Ongoing problems in HE
By comparison with school staff and college lecturers in recent years, Higher Education staff have found it arguably more difficult to organise. At least, there are currently no signs of HE unions organising to ballot staff over this year’s 0% pay offer (adding to more than a decade of lost pay), nor over the casualisation of the profession and equalities issues. The USS pensions crisis is also ongoing, but momentum for action has stalled.
There are several possible reasons for this relative lack of action. It is perhaps because other education workers have more to fight for (in terms of average pay rates, pensions, class contact hours, preparation time, professional autonomy, safety in the classroom, etc.). Arguably HE staff are also more fragmented and stratified than their colleagues elsewhere – with greater divisions between, say, professors and hourly paid staff. Suffice to say, as of yet there are no obvious signs of staff unions making any great headway in the various issues plaguing the marketised university.
Things could change very quickly and there are reasons to be (cautiously) optimistic: HE unions have seen a growth in membership in recent years, debates about union democracy are back on the agenda, and student activism might be a catalyst for change.
The EIS University Lecturers’ Association (EIS-ULA) is proportionally a smaller part of the overall EIS, representing members working in Higher Education. Though the EIS-ULA have not launched any ballots for industrial action since breakdown of talks in the 2019/20 pay round, local representatives have worked tirelessly over the summer and into the new academic year, defending jobs against the threat of redundancy and trying to mitigate against the worst effects of a system that rushed staff and students back on to university campuses and halls of residences despite the serious and well-documented risks of doing so. One EIS-ULA branch representative told rs21:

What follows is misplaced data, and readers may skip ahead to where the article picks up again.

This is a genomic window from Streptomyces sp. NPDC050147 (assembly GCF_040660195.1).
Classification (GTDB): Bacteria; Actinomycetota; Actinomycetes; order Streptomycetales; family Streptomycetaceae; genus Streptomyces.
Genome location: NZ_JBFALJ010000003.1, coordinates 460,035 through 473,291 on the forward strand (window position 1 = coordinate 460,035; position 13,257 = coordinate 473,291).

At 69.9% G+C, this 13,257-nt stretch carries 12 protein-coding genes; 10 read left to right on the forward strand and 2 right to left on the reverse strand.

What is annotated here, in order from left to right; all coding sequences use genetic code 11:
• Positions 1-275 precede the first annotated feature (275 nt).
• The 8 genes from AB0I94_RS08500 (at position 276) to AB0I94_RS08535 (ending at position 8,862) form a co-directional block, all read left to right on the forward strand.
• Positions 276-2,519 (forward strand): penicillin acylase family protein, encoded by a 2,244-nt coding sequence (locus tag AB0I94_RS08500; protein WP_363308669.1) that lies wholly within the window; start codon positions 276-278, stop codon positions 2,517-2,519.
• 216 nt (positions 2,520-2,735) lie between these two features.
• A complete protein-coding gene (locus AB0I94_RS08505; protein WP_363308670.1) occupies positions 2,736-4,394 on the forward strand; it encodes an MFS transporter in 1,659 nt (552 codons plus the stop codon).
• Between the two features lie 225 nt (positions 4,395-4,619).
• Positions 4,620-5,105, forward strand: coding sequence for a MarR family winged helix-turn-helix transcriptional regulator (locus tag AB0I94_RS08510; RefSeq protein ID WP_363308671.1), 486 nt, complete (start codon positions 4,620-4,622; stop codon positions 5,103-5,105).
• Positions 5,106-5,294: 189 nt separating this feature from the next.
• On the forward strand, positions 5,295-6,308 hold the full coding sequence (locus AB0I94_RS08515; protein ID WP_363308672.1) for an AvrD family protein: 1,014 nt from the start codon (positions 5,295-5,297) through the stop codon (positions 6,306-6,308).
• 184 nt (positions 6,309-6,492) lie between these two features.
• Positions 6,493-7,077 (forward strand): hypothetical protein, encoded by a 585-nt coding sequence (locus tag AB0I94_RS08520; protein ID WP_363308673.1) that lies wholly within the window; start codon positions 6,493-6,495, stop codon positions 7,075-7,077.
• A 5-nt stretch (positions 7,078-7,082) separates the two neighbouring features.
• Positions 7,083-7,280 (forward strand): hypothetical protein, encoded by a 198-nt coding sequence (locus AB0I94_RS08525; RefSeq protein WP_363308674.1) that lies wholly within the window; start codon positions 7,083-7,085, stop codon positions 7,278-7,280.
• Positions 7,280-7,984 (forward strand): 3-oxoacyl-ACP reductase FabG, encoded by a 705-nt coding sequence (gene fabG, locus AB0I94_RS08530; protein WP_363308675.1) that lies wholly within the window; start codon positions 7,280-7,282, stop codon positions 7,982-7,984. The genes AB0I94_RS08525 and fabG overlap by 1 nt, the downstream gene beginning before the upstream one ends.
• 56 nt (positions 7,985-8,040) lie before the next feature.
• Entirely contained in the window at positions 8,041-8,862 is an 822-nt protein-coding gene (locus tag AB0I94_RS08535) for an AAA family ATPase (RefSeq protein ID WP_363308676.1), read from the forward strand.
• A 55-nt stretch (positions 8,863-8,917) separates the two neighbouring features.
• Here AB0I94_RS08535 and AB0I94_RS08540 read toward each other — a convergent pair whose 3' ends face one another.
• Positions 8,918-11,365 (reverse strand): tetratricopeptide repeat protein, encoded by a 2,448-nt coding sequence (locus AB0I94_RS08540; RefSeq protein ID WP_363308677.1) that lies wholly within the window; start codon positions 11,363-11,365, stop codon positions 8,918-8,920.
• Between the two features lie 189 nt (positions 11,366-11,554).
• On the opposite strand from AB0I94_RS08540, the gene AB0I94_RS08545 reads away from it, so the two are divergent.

‘The Covid pandemic has clearly exposed the fragility of the HE sector, particularly the heavy reliance on tuition and accommodation fees paid by overseas students. The other thing it has unfortunately exposed is that the first place University managers look to make savings is by cutting staff, and the most precarious of staff (those on zero hour contracts for example) are most at risk. I found it exhausting spending my only non teaching trimester fighting back over potential redundancies and I worry that even now we’re not out of the woods.’
(Anonymous EIS-ULA rep)
Trade unionism at a crossroads
As the above quote suggests, trade union activism can often seem like a ‘labour of sisyphus’ – endlessly battling it out with management in a highly bureaucratic game of cat-and-mouse, all in a bid to negotiate the conditions in which workers are exploited without fundamentally challenging the roots of that exploitation.
Education unions are at a crossroads. One road leads to trade unionism from above, with a narrow focus on the legal and financial health of the union (often to the detriment of more radical activism) and with officials acting as expert troubleshooters who are parachuted into schools, colleges and universities to service members. The other road, trade unionism from below, is less concerned with servicing teachers and lecturers, and more focused on organising and empowering them to pursue their own interests. With this bottom-up model, the EIS and other unions will be better placed to defend education and shape the type of education system that we need for the twenty-first century.